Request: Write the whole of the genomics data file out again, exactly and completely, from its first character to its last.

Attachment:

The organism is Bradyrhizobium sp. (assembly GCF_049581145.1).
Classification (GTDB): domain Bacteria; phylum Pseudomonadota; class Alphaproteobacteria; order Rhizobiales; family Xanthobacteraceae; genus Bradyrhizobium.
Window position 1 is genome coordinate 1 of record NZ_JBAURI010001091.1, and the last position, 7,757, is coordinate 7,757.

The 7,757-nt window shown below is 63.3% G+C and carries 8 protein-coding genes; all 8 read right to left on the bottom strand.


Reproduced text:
The organism is Bradyrhizobium sp. (assembly GCF_049581145.1).
Classification (GTDB): domain Bacteria; phylum Pseudomonadota; class Alphaproteobacteria; order Rhizobiales; family Xanthobacteraceae; genus Bradyrhizobium.
Window position 1 is genome coordinate 1 of record NZ_JBAURI010001091.1, and the last position, 7,757, is coordinate 7,757.

The 7,757-nt window shown below is 63.3% G+C and carries 8 protein-coding genes; all 8 read right to left on the bottom strand.